In addition to the sticker notification, several mobile device manufacturers now provide a means to select specific text to be displayed while the device is in the locked position. Check your user’s manual or call your tech support line to find out if your device has this feature.

Though these mobile device techniques are highly recommended, they are still not foolproof. Your phone could get smashed or dropped during an accident, it could get stolen, or you could just not have it with you. Putting a notification card in your wallet should still be the first line of defense.

No-Wallet, No-Phone Solutions

Not everyone carries their phone or their wallet with them at all times. In particular, avid runners, bicyclists, skiers, mountain climbers, kayakers, and others who engage in sports that require them to travel light usually carry only the bare necessities needed to meet the demands of their particular activity.

Several independent companies have come up with safeguard strategies to accommodate these specific needs. Sport ID, noting the lack of adequate solutions available to sports enthusiasts, branched out from basic personal ID bands for medical emergencies to create wearable IDs for sporting and racing events. One of its first prototypes, the Fixx ID, was named after the famous running enthusiast Jim Fixx. They have since customized their product line to include varieties such as the Wrist ID, the Ankle ID, and the Shoe ID, to name a few.

An online search for “sport ID bands” or “medical alert bracelets” will yield a variety of solutions to accommodate almost anyone’s particular needs and style. Modern-day ID creations range from heavy-duty metal links and leather cuffs, to delicate bracelets and lightweight fashionably colored mesh or Neoprene straps. Most styles can be customized with laser-engraved text for your basic emergency contact information. Several companies offer a more sophisticated interactive option that allows you to build a secure, fully updateable Emergency Response Profile that is available to first responders via telephone and Internet.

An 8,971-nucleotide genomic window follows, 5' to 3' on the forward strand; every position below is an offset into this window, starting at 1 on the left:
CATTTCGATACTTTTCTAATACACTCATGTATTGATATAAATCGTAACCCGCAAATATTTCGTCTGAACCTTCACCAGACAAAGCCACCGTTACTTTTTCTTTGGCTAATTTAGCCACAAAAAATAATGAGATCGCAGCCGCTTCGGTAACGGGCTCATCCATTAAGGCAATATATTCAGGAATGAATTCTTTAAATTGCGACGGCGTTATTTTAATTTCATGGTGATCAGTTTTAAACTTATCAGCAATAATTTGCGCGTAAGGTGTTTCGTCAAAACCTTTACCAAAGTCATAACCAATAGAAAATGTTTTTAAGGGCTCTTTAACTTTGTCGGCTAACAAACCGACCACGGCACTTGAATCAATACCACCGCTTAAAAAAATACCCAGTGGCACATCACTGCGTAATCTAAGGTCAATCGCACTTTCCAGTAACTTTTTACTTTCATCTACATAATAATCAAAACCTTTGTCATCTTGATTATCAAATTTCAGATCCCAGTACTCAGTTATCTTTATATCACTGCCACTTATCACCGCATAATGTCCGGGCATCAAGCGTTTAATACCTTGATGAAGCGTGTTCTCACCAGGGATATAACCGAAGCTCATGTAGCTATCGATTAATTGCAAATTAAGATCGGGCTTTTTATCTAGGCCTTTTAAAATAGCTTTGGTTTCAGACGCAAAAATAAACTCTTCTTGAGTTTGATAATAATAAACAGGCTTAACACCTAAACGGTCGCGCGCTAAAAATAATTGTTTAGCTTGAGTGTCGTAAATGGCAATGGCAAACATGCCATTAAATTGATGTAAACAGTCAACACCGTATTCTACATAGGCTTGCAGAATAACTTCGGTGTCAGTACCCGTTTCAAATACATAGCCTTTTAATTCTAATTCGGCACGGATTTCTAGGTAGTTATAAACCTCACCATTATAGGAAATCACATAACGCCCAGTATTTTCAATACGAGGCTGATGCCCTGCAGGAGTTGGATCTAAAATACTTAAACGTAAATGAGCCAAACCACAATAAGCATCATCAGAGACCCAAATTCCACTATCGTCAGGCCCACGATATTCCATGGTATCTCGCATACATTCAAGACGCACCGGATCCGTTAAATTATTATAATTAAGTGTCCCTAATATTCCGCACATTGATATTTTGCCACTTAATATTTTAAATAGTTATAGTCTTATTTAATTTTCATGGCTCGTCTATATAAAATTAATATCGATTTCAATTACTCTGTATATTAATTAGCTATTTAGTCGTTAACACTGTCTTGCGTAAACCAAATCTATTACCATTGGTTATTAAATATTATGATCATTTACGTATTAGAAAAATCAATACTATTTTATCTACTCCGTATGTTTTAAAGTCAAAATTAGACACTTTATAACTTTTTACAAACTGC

Be Prepared

The Boy Scout’s motto Be prepared, originating at the start of the twentieth century, maintains its significance today. None of us likes to think about unexpected or traumatic worst-case scenarios, but post September 11, we can no longer deny that the unimaginable does sometimes come to pass. We cannot foresee our futures, but we can protect ourselves and our loved ones from falling victim to unnecessary and undesired consequences. When you take the time to ensure that your emergency contact person’s information is readily available, you are protecting yourself, keeping strangers from making uninformed personal decisions for you, and sparing your loved ones from dealing with burdensome dilemmas.

Technology advances rapidly, and we have all become accustomed to the multitude of timesaving conveniences that accompany that progress. There is still, however, much to be valued, heeded, and preserved in the ways and the wisdom of earlier times. Observing the old-fashioned practice of hand-writing your emergency contact information on a piece of paper and inserting it in your wallet may seem outmoded, but it just might save your life—and it most definitely will protect your rights.

Kathryn (Seng) Gurland, LCSW, is a Licensed Clinical Social Worker and Cancer Navigation Consultant in New York City. Having lost sisters Judi and Peggy to cancer, Kathy is acutely aware of the need for personalized services for those affected by cancer. Her many years as a medical social worker and private psychotherapist, specializing in psycho-oncology, pain and palliative care, and end-of-life-care, exposed her to the intricacies of cancer and its effect on everyone involved. Assuming the roles of advocate, healthcare surrogate, and caregiver for her sisters motivated her even further to develop PEG’s Group, a private consulting group of Cancer Navigators. The company name, PEG’S Group, originated out of her sister Peg’s name and stands for Personal, Education, Guidance, and Support. PEG’S Group has been both a personal and professional endeavor conceived and developed by Kathy to meet the vital needs within the cancer community that our healthcare system is unable to provide at this time. For more information, visit www.pegsgroup.com. Kathy holds affiliations with NASW, AOSW is on the Advisory Board of the NASW’s Communication Network Committee and is a regular contributor to SocialWorkersSpeak.org.

If you have questions that you would like to see addressed from a social work perspective, please send them to editor@omnihealthmedia.com.